The intersection of two pandemics: COVID-19 and dementia
COVID-19 disproportionately impacted older adults who are also at risk for more severe outcomes and extended stays in hospitals. The stay-at-home orders around the country and no-visitor policies implemented in many retirement communities and nursing homes also impacted older adults who rely on additional outside assistance for socialization and medical care. These lockdowns, shutdowns, and extended isolated hospital stays all impact the cognitive function of older adults, leading researchers to believe there may be an increase in dementia in these older adults in future years. Join Bryan James, PhD, as he discusses how isolation allows the cognitive research capacity to change, leading to higher risk of dementia and Alzheimer’s disease.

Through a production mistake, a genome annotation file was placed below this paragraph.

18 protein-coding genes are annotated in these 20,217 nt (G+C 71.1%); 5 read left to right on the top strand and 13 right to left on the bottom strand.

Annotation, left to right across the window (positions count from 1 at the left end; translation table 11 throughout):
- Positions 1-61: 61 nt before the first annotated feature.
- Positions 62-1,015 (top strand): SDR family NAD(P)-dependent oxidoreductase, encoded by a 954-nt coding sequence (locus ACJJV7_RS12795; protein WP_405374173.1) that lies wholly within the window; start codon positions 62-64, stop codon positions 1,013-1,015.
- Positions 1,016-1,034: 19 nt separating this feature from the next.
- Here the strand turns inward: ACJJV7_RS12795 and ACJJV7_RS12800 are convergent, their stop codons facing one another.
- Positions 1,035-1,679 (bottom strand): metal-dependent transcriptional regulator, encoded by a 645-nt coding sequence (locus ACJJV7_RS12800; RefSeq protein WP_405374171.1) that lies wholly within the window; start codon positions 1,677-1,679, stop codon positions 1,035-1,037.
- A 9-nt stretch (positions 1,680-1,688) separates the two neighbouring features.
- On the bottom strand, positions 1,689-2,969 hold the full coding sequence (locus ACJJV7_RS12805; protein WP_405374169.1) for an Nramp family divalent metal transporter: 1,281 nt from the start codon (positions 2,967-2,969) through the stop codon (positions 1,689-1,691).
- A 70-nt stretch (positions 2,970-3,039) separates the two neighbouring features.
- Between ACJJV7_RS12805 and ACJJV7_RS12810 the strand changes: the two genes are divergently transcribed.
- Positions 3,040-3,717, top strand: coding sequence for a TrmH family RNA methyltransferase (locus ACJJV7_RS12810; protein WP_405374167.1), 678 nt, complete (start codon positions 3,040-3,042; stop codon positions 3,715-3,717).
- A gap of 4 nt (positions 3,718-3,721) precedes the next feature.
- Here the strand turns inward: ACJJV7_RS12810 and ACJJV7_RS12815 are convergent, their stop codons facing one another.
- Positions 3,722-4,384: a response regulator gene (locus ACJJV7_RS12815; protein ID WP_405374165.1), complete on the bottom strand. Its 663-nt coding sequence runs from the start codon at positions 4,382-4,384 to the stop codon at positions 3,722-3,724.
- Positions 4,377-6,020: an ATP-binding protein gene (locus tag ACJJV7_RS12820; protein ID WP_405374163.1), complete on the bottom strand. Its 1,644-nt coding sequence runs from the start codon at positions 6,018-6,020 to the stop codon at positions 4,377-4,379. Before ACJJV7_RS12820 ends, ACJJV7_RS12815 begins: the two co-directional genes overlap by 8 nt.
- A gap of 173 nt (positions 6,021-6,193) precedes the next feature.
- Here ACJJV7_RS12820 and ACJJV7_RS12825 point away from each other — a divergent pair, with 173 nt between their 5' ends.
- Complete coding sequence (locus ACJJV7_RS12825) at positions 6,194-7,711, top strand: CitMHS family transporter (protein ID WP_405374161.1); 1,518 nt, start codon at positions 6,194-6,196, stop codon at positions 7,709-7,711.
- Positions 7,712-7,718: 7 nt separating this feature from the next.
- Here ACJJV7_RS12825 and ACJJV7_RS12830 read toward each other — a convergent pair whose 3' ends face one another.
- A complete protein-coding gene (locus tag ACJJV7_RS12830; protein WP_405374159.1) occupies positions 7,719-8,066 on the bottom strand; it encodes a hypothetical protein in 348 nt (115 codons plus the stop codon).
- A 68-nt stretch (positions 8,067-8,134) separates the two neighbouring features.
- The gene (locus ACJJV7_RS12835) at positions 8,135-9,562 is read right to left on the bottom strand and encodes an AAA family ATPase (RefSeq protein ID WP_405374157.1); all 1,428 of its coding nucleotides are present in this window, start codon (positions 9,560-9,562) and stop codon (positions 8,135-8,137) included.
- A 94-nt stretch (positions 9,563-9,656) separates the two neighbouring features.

Bryan James, PhD, is an epidemiologist at the Rush Alzheimer’s Disease Center (RADC) and Associate Professor in the Department of Internal Medicine, Section of Epidemiology Research, at the Rush University Medical Center. His research focuses on the neuroepidemiology of Alzheimer’s disease and other conditions of aging. This includes determining how social and behavioral determinants and medical encounters contribute to cognitive decline and dementia, as well as describing the societal impact of dementia. His recently concluded K01 studied the link between hospitalization and cognitive decline in older patients. James has contributed to the Alzheimer's Association Annual Facts & Figures Report since 2010. He is the host of Epidemiology Counts, the official podcast of the Society for Epidemiologic Research, and is a social media editor for the American Journal of Epidemiology. He received his PhD from the Johns Hopkins Bloomberg School of Public Health in 2009.